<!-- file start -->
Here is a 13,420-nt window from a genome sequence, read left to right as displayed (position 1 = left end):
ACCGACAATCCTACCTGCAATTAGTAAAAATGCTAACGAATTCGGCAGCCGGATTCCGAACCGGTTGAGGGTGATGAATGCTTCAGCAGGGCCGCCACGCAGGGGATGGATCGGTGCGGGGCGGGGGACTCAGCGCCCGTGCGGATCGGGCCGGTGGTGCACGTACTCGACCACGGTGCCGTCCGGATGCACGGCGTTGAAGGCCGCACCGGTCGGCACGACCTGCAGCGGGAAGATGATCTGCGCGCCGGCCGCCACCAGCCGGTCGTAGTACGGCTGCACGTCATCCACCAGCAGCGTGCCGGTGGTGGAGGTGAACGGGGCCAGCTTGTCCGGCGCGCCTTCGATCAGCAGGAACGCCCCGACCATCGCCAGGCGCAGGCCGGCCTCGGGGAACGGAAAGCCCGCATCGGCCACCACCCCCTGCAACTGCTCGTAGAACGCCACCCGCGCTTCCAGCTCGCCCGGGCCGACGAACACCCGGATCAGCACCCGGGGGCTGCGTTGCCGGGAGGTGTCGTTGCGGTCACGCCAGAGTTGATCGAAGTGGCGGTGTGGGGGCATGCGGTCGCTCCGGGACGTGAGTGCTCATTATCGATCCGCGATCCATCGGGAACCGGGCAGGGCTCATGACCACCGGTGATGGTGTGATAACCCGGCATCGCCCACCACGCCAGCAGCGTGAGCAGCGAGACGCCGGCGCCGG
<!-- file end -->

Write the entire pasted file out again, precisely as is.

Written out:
Here is a 13,420-nt window from a genome sequence, read left to right as displayed (position 1 = left end):
ACCGACAATCCTACCTGCAATTAGTAAAAATGCTAACGAATTCGGCAGCCGGATTCCGAACCGGTTGAGGGTGATGAATGCTTCAGCAGGGCCGCCACGCAGGGGATGGATCGGTGCGGGGCGGGGGACTCAGCGCCCGTGCGGATCGGGCCGGTGGTGCACGTACTCGACCACGGTGCCGTCCGGATGCACGGCGTTGAAGGCCGCACCGGTCGGCACGACCTGCAGCGGGAAGATGATCTGCGCGCCGGCCGCCACCAGCCGGTCGTAGTACGGCTGCACGTCATCCACCAGCAGCGTGCCGGTGGTGGAGGTGAACGGGGCCAGCTTGTCCGGCGCGCCTTCGATCAGCAGGAACGCCCCGACCATCGCCAGGCGCAGGCCGGCCTCGGGGAACGGAAAGCCCGCATCGGCCACCACCCCCTGCAACTGCTCGTAGAACGCCACCCGCGCTTCCAGCTCGCCCGGGCCGACGAACACCCGGATCAGCACCCGGGGGCTGCGTTGCCGGGAGGTGTCGTTGCGGTCACGCCAGAGTTGATCGAAGTGGCGGTGTGGGGGCATGCGGTCGCTCCGGGACGTGAGTGCTCATTATCGATCCGCGATCCATCGGGAACCGGGCAGGGCTCATGACCACCGGTGATGGTGTGATAACCCGGCATCGCCCACCACGCCAGCAGCGTGAGCAGCGAGACGCCGGCGCCGG